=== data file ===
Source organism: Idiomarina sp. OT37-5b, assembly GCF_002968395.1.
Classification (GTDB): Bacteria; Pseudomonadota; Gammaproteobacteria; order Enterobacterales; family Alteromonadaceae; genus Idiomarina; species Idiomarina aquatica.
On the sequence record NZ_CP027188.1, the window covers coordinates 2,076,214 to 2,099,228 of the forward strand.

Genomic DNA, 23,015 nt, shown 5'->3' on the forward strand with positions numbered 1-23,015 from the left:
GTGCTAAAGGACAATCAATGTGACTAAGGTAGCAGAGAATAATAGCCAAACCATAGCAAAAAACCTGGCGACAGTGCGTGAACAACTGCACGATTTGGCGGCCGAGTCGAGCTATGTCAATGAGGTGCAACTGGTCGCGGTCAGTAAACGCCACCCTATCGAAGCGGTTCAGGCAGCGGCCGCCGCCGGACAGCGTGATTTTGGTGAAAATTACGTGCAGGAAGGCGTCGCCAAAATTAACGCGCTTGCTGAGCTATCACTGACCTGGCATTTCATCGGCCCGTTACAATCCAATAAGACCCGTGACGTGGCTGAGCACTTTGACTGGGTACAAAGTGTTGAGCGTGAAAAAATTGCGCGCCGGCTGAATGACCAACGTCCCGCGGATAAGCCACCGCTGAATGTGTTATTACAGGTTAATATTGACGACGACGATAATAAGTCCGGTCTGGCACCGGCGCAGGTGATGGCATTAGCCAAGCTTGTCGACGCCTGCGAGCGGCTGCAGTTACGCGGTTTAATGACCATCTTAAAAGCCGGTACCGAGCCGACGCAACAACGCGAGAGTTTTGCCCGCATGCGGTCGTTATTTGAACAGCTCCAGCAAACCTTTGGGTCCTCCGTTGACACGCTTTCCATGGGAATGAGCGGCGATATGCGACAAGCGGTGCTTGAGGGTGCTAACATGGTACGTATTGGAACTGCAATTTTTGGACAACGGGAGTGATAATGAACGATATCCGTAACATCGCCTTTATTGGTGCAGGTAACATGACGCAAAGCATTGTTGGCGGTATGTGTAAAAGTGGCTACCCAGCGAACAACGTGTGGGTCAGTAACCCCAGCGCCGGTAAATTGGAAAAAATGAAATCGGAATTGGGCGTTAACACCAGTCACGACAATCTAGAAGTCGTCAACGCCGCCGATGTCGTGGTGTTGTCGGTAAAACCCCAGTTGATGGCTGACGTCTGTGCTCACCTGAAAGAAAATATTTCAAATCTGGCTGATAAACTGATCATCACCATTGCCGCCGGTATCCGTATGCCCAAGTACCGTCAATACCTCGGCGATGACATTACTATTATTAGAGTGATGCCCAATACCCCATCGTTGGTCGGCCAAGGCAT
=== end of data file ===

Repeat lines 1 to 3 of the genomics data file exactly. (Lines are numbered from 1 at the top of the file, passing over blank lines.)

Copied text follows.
Source organism: Idiomarina sp. OT37-5b, assembly GCF_002968395.1.
Classification (GTDB): Bacteria; Pseudomonadota; Gammaproteobacteria; order Enterobacterales; family Alteromonadaceae; genus Idiomarina; species Idiomarina aquatica.
On the sequence record NZ_CP027188.1, the window covers coordinates 2,076,214 to 2,099,228 of the forward strand.